MASERU — Lesotho’s civic groups say they will stage protests at the South Africa High Commission office in Maseru if South Africa does not lift the stringent control measures it has put at its borders with Lesotho.
The civic groups this week said the protests were meant to coincide with the 2010 World Cup kick-off tomorrow afternoon.
South Africa introduced border control measures barring people with temporary travel documents from entering the country on Sunday.
Six months permits have also been suspended.
Hundreds of Basotho have been turned away at the border since last week, triggering massive congestion at Lesotho’s 14 border posts with South Africa.
Professionals who live in South Africa but work in Lesotho have also endured long hours of waiting in the queue to get their passports stamped after their six-months permits were abruptly cancelled last week.
The Lesotho government this week said the control measures were implemented without consultation between the two countries.
Lesotho government officials have said diplomatic efforts are underway to resolve the problem.
But the Lesotho Council of NGOs, a coalition of NGOs this week said it will take the South African government head-on with a protest tomorrow to force it to accept the temporary travel documents and reinstate the six-month permit arrangement.
They will picket at the South African High Commission offices in Maseru West until South Africa deals with the chaos at the border, they said.
“Failure of the South African government to act immediately, the official opening ceremony of the tournament shall be met with protest in the grounds of South African High Commission right at the time of the celebrations,” LCN said in a statement issued on Monday.
LCN also said the government of Lesotho “should come out clearly and address the nation on its position towards South African government decision”.
Government spokesperson and Communications Minister Mothetjoa Metsing told the Lesotho Times in an interview South Africa’s decision was arbitrary.
“The government was unaware that South Africa was planning to abruptly stop the use of the six-month permits,” Metsing said.
He said although the South African government had informed Lesotho about the suspension of the temporary travel document that decision was “made at short notice”.
“At least, as regards the stopping of travel documents, we were told — although it was at very short notice,” Metsing said.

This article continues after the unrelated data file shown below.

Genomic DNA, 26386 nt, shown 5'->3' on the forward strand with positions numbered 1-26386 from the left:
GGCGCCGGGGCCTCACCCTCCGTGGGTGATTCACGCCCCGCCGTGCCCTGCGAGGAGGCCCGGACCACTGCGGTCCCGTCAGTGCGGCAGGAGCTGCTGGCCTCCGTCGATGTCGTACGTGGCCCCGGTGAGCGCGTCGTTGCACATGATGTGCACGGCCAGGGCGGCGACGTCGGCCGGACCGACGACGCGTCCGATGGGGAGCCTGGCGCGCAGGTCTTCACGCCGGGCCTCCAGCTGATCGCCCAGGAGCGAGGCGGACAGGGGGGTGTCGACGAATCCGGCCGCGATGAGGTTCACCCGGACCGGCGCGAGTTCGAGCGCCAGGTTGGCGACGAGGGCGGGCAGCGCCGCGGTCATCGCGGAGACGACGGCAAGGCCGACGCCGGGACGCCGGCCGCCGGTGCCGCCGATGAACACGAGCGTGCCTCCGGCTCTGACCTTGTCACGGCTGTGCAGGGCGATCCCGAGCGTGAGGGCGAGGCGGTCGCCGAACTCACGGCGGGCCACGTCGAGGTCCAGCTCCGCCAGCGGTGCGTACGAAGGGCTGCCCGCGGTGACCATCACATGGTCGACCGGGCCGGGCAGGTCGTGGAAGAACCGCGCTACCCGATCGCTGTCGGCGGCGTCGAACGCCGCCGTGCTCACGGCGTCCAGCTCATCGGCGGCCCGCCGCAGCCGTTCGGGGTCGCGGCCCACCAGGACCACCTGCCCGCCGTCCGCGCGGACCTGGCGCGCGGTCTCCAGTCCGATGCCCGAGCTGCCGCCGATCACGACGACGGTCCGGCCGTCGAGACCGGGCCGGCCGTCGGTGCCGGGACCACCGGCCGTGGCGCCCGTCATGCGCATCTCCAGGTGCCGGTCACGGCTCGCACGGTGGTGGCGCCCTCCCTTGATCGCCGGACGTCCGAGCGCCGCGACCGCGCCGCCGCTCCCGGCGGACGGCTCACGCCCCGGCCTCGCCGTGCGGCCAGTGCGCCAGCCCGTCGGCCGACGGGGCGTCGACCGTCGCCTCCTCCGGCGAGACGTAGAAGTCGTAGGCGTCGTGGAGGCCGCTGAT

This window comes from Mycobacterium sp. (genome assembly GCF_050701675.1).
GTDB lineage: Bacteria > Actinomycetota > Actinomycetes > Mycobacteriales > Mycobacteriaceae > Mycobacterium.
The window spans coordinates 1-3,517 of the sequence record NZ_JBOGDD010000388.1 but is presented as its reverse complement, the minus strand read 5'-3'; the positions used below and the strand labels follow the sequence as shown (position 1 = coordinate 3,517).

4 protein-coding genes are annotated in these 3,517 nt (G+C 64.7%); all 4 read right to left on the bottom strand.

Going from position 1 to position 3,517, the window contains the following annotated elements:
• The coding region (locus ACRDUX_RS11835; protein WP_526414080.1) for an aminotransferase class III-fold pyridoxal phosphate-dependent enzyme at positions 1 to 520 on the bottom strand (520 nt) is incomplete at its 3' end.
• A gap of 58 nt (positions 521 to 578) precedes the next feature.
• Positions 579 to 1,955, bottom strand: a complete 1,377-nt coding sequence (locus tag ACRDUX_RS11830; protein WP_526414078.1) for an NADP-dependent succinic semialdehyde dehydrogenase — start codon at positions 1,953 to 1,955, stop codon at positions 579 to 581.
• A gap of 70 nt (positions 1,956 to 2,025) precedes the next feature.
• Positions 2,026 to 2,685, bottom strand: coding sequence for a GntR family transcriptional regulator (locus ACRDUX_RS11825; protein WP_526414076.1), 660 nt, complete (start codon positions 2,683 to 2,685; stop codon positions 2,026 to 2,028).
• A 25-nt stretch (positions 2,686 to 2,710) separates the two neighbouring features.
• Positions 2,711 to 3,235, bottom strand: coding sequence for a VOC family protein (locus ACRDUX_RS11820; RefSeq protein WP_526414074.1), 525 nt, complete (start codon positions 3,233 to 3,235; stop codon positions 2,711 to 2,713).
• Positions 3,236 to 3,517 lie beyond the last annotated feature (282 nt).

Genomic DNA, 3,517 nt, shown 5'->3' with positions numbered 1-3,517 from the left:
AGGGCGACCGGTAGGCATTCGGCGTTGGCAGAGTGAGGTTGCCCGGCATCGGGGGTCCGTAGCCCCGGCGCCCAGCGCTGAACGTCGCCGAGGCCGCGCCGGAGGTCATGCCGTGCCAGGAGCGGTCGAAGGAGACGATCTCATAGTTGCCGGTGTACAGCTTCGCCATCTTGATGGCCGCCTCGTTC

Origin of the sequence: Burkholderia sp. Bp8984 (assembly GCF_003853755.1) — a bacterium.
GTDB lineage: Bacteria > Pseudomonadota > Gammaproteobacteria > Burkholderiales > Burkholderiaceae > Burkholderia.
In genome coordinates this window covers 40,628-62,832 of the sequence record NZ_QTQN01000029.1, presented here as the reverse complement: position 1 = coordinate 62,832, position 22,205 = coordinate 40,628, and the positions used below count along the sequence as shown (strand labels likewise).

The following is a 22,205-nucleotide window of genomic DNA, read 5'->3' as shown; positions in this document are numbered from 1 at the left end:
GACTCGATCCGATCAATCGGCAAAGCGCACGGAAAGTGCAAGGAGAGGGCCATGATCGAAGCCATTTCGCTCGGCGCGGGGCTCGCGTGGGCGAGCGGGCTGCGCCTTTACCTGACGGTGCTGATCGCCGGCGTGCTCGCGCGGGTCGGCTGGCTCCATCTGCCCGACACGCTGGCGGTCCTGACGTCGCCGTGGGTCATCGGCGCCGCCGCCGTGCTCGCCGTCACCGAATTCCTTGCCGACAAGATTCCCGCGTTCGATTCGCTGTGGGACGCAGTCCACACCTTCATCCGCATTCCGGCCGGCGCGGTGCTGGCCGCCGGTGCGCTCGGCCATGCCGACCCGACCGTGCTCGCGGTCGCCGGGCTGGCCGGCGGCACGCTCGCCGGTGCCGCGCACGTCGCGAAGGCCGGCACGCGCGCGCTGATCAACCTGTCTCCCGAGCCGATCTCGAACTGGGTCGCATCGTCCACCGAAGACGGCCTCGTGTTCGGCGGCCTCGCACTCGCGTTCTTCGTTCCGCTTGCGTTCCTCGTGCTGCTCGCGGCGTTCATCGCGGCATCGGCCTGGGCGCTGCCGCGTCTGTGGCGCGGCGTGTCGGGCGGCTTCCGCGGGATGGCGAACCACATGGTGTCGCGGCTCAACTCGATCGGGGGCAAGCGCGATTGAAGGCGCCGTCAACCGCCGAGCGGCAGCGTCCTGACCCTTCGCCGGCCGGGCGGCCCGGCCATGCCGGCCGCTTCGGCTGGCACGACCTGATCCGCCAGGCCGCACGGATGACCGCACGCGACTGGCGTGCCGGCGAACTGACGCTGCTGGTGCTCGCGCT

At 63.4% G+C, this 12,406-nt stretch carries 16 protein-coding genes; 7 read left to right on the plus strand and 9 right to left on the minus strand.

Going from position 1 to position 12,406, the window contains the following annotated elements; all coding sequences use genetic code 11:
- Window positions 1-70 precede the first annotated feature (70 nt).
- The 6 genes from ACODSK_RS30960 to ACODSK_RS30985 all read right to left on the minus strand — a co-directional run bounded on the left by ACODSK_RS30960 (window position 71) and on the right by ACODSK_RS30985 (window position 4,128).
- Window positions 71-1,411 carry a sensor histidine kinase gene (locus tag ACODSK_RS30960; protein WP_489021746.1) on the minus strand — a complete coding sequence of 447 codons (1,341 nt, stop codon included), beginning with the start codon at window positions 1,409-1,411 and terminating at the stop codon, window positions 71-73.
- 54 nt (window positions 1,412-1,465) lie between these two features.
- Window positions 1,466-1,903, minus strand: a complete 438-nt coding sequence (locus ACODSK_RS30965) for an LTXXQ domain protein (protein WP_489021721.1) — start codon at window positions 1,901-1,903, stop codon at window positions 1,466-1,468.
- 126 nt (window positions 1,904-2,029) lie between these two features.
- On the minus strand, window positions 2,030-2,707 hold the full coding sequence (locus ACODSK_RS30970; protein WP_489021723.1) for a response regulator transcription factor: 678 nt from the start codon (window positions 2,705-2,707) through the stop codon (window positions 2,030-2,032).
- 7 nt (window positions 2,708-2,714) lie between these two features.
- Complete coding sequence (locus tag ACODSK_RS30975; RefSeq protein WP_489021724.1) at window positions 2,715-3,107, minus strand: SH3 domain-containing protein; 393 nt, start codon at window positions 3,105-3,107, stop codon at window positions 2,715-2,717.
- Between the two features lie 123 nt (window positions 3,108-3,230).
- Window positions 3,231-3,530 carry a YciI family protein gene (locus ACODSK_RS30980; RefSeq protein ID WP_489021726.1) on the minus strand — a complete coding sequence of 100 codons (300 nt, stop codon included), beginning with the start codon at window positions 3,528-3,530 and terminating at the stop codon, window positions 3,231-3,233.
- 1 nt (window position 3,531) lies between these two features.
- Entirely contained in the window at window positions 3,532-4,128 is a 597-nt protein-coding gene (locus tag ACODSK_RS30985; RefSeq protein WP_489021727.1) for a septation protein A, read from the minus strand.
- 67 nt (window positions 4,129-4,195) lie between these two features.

“As for the stopping of ‘six months’ the government of Lesotho was taken by surprise.”
Metsing said Home Affairs Minister Lesao Lehohla was yesterday scheduled to meet his South African counterpart Nkosazana Dlamini-Zuma about the issue.
He said the last time Lehohla and Dlamini-Zuma were supposed to have discussions Dlamini-Zuma had an urgent meeting in Cape Town and the meeting was postponed.
“The use of the temporary travel documents was stopped after the government of Lesotho had spent a lot of money producing the new ones that had security features.”
With the Lesotho government struggling to clear a backlog of passport applications that have accumulated to an estimated 200 000 over the past three years, many Basotho had resorted to the temporary travel documents.
Small-time traders who restock in South African shops have also been hit hard.
Businesses that import almost all their products from South Africa have been affected as well.
So too have Basotho children who attend school in South Africa’s border towns with Lesotho.
Basotho on transit to other regional countries are among the thousands who have been affected.
When the Lesotho Times visited the Maseru border gate on Tuesday long queues of people and vehicles had almost caused a traffic jam at the Lesotho side of the border.
Some drivers opted to drive back to Maseru.
Some people said they had spent as much as five hours in the queue.
One of those who left was Thabang Kolitsoe, a driver for a Chinese-owned supermarket that stocks from Bloemfontein.
“I can’t wait in this long queue anymore,” Kolitsoe complained.
Mohau Kobile who owns a shop in Motimposo said it took him over four hours to have his passport stamped when he went to South Africa to buy stock on Monday.
“I came back at around 11pm at night but when I left the border gate it was at 6am.”